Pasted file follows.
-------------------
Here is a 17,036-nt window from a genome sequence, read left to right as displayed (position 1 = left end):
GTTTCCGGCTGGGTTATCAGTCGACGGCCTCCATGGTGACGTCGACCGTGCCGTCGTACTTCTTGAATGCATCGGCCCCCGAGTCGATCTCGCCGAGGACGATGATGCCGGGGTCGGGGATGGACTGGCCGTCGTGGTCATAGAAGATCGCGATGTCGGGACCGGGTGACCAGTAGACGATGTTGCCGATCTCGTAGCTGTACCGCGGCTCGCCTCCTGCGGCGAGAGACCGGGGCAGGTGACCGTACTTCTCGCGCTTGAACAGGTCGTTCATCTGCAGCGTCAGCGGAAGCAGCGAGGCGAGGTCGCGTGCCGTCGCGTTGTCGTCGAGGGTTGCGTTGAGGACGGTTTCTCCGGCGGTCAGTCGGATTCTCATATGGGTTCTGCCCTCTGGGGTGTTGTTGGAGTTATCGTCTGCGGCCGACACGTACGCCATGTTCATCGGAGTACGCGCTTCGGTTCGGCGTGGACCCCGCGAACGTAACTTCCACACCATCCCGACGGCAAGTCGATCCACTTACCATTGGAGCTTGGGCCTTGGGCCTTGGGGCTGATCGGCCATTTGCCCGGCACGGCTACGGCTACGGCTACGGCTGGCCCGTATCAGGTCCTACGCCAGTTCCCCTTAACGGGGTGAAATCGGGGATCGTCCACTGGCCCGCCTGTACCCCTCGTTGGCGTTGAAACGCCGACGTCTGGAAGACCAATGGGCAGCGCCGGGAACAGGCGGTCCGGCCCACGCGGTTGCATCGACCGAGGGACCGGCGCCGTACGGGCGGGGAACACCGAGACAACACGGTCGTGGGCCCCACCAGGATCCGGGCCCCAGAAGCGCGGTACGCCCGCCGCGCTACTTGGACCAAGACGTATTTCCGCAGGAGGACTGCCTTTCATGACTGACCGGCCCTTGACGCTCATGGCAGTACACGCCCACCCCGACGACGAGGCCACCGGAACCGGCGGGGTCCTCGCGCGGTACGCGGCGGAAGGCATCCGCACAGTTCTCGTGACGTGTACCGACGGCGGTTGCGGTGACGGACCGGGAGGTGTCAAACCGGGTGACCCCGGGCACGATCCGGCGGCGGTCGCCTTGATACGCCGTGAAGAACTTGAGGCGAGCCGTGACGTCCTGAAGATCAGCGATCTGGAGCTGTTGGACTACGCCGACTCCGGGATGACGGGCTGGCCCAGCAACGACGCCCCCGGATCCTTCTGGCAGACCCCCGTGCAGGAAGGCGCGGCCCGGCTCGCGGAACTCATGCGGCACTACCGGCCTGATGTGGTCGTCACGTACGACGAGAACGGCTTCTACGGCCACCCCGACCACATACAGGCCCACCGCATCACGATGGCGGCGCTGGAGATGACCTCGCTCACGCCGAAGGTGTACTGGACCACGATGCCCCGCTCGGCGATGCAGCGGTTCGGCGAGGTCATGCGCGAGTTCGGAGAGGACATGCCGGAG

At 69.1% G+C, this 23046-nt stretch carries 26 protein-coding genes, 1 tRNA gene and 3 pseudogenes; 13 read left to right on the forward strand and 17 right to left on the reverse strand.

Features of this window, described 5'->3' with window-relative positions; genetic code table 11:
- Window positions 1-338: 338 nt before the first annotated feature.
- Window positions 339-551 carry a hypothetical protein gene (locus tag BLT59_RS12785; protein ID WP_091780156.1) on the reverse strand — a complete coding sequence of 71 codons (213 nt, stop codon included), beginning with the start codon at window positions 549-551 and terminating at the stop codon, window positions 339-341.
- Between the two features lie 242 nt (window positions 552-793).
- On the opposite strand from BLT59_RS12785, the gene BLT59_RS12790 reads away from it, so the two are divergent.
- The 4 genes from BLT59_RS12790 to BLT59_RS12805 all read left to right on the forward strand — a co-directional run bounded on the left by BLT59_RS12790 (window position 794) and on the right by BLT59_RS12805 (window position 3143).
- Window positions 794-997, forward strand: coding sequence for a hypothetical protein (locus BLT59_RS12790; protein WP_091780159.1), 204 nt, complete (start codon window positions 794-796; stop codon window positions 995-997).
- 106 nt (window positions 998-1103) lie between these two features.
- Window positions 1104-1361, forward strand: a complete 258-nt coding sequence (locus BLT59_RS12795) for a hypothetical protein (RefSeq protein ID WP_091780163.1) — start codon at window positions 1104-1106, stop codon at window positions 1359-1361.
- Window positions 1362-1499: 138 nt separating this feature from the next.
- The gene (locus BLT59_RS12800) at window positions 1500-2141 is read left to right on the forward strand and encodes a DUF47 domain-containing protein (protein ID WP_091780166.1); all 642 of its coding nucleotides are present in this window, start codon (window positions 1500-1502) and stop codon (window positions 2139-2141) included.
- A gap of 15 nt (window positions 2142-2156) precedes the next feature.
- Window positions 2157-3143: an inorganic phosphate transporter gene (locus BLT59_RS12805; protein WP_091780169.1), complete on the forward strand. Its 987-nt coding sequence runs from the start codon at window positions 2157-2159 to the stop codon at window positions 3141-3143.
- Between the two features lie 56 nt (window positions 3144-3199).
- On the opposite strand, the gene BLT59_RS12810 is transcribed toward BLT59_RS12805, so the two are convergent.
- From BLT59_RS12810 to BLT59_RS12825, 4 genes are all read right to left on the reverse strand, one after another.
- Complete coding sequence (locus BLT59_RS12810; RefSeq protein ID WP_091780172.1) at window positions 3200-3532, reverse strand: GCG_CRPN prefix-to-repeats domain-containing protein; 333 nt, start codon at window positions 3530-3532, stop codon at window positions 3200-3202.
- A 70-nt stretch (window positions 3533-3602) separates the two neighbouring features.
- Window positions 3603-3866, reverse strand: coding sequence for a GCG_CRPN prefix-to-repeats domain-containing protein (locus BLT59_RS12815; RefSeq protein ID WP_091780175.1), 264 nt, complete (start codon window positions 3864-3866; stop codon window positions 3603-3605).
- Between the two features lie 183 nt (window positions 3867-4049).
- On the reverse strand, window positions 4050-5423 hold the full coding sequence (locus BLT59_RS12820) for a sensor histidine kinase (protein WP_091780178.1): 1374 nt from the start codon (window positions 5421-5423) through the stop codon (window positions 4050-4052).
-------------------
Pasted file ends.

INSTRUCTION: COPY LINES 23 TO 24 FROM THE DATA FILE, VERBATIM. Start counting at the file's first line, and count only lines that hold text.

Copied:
- Between the two features lie 183 nt (window positions 3867-4049).
- On the reverse strand, window positions 4050-5423 hold the full coding sequence (locus BLT59_RS12820) for a sensor histidine kinase (protein WP_091780178.1): 1374 nt from the start codon (window positions 5421-5423) through the stop codon (window positions 4050-4052).